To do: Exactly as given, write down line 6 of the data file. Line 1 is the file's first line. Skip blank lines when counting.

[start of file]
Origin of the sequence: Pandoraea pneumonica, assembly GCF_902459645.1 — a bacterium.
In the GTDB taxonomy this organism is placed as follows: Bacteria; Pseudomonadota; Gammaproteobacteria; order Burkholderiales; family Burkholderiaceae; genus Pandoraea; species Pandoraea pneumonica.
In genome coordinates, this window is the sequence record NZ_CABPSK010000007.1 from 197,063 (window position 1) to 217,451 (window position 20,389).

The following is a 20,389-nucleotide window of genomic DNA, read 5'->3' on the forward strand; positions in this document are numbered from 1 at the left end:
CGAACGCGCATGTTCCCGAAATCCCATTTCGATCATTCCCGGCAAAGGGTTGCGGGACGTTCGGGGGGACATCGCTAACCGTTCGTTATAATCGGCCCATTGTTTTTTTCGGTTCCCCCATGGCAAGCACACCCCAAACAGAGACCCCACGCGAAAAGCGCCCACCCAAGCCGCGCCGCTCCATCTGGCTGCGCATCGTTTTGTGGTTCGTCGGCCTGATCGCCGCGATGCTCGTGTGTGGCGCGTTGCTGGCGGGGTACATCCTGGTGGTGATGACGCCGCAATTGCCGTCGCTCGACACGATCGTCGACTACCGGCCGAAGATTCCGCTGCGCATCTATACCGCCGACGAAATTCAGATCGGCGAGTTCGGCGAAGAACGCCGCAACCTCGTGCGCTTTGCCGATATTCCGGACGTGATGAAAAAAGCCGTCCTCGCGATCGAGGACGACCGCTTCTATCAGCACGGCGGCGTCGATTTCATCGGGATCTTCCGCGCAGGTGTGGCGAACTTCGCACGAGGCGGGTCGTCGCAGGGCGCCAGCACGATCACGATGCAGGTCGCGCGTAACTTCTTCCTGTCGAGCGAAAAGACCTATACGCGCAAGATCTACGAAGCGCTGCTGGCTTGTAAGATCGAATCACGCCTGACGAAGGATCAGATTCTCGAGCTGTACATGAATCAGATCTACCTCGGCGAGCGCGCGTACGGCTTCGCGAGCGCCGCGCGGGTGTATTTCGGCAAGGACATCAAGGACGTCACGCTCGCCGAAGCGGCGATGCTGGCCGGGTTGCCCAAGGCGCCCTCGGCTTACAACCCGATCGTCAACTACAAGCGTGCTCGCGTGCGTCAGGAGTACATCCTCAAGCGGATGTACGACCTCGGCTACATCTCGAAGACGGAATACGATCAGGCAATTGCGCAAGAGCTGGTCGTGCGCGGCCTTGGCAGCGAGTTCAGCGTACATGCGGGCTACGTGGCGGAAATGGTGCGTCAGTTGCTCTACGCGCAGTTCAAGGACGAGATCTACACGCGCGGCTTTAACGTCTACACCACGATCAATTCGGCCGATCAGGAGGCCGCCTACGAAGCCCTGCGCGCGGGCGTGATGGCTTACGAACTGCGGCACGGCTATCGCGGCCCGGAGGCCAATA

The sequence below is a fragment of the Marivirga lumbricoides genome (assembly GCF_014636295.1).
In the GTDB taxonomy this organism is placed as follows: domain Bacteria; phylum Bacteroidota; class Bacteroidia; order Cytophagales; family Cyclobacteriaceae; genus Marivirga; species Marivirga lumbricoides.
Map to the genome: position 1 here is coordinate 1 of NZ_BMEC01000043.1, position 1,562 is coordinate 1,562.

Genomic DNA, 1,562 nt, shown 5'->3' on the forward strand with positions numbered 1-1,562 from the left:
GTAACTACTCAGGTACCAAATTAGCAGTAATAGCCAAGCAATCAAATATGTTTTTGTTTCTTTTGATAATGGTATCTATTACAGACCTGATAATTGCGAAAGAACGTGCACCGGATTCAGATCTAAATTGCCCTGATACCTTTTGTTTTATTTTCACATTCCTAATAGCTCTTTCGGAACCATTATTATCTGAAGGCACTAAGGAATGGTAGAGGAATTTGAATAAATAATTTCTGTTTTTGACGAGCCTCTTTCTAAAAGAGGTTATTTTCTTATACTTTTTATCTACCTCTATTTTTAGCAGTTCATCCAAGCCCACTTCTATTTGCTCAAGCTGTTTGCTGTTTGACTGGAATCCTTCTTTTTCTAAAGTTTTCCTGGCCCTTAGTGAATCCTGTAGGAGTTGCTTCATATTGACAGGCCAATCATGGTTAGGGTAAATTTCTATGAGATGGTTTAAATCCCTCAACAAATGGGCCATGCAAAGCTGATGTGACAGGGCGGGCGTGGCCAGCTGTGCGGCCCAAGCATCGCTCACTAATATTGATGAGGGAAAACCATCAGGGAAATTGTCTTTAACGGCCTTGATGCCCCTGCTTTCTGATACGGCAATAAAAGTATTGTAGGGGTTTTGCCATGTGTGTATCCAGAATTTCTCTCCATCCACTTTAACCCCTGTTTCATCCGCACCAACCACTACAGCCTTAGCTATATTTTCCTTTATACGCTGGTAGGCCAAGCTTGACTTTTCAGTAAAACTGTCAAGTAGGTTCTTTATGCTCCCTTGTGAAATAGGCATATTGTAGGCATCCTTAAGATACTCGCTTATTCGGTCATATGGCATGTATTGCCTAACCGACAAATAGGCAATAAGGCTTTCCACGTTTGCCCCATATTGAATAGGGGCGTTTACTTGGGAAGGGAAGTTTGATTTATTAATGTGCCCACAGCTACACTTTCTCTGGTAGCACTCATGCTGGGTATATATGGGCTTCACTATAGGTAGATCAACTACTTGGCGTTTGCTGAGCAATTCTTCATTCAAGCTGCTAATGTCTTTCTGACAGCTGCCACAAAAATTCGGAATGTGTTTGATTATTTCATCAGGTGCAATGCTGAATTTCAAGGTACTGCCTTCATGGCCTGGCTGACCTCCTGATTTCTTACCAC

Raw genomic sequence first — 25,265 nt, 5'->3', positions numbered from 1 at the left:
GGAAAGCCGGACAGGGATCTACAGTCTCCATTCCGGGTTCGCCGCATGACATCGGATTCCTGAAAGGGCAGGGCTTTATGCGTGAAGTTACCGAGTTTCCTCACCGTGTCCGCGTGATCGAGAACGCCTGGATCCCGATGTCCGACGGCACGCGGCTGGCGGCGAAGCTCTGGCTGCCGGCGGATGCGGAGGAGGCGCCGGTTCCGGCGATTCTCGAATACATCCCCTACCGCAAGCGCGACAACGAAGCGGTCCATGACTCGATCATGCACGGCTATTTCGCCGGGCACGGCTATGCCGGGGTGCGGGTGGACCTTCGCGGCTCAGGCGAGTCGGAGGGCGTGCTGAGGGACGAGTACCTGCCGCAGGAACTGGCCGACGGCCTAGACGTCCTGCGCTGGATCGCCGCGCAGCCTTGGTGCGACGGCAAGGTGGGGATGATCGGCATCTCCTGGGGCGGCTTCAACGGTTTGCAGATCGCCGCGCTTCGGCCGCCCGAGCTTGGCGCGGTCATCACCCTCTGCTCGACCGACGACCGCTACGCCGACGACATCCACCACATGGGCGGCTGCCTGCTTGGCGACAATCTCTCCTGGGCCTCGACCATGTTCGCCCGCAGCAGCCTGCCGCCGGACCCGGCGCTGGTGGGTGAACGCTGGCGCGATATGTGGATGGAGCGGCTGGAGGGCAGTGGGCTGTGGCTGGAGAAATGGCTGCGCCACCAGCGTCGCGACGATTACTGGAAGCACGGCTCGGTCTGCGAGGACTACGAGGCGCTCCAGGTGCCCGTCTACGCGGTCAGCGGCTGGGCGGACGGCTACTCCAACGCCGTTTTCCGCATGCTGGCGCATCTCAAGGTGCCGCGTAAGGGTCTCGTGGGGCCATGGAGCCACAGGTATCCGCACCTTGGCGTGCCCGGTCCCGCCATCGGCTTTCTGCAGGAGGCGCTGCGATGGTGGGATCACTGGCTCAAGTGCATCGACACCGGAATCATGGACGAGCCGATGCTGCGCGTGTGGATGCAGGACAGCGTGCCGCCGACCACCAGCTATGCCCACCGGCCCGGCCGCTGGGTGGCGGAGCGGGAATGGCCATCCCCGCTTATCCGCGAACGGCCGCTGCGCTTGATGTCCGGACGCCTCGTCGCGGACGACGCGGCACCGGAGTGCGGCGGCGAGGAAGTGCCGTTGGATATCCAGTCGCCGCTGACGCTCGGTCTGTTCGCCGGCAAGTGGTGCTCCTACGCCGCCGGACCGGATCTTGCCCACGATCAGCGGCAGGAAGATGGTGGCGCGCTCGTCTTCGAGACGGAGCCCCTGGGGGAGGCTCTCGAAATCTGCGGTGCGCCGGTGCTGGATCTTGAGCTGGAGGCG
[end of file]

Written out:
The sequence below is a fragment of the Marivirga lumbricoides genome (assembly GCF_014636295.1).